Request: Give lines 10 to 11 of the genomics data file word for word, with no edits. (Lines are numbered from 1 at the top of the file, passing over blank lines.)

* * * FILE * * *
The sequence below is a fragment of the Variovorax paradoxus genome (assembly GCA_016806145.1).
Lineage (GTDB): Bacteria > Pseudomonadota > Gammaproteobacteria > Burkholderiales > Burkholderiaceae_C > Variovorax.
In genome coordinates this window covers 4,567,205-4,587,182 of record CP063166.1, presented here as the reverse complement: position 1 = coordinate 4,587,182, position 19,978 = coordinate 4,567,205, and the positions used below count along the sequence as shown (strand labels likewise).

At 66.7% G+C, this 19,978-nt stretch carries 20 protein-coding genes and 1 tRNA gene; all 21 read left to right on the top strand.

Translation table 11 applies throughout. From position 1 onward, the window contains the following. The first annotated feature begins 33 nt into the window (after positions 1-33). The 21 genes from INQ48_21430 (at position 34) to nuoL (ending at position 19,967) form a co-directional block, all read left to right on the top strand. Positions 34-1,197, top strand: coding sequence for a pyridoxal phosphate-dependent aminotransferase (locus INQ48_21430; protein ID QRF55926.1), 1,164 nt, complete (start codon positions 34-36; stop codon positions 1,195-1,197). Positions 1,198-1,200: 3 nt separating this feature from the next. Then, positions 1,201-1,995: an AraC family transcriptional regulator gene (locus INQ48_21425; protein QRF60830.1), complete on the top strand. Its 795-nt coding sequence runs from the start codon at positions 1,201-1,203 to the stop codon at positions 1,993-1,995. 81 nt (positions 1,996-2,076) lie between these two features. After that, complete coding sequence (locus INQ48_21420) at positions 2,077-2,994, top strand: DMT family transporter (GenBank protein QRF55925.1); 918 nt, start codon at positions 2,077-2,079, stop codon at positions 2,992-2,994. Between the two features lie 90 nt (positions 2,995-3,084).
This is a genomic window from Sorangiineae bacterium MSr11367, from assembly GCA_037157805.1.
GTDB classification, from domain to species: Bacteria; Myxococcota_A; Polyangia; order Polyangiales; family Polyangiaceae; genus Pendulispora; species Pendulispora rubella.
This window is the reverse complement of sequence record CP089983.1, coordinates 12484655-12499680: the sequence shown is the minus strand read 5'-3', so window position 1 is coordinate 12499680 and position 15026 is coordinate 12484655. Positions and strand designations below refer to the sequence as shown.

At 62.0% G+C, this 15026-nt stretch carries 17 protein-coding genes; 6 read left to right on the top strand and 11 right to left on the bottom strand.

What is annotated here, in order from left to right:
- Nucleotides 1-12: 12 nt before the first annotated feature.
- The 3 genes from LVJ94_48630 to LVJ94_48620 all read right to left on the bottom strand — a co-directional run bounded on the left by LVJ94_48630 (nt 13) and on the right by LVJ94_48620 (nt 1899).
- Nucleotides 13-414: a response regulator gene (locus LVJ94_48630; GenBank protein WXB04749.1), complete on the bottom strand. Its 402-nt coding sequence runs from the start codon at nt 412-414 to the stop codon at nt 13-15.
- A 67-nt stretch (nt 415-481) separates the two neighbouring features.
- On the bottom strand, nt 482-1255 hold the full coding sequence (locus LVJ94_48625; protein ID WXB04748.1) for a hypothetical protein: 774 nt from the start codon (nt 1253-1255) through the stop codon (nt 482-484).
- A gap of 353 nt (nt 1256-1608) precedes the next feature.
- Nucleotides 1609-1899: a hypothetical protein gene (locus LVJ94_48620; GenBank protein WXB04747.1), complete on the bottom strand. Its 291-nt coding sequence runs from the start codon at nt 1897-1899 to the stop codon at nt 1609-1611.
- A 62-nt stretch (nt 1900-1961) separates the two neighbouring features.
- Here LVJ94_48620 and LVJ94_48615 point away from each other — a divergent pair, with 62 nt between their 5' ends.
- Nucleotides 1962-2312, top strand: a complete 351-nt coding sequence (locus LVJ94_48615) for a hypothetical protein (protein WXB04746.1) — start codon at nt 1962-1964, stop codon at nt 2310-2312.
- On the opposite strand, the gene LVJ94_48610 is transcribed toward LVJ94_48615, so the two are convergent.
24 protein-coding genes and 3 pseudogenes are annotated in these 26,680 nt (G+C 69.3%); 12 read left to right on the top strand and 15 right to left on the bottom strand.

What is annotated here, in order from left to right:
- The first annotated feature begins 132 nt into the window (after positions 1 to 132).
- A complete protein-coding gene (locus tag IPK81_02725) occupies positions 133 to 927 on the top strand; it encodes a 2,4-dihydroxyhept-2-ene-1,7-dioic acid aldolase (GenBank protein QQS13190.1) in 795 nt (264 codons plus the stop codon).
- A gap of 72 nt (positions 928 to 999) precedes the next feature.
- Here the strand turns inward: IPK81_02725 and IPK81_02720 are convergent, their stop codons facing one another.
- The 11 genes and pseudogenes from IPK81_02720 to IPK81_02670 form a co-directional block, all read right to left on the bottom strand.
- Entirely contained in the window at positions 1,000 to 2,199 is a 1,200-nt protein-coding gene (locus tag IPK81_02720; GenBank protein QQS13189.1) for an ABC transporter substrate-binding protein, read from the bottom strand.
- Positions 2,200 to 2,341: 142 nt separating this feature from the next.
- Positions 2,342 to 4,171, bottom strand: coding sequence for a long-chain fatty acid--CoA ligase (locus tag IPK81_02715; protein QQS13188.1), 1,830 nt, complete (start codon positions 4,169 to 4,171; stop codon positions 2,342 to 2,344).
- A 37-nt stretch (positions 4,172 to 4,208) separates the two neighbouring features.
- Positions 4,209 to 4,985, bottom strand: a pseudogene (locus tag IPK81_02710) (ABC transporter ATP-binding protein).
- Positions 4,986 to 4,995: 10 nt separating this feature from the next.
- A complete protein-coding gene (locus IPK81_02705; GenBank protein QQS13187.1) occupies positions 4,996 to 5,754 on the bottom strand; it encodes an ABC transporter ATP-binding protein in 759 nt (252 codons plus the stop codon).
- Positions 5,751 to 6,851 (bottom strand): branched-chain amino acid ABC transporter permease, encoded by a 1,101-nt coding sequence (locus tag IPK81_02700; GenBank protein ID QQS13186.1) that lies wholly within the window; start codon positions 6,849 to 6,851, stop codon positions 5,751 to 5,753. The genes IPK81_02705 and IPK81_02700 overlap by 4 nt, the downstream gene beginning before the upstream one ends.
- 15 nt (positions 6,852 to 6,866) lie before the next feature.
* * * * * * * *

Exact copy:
What is annotated here, in order from left to right:
- Nucleotides 1-12: 12 nt before the first annotated feature.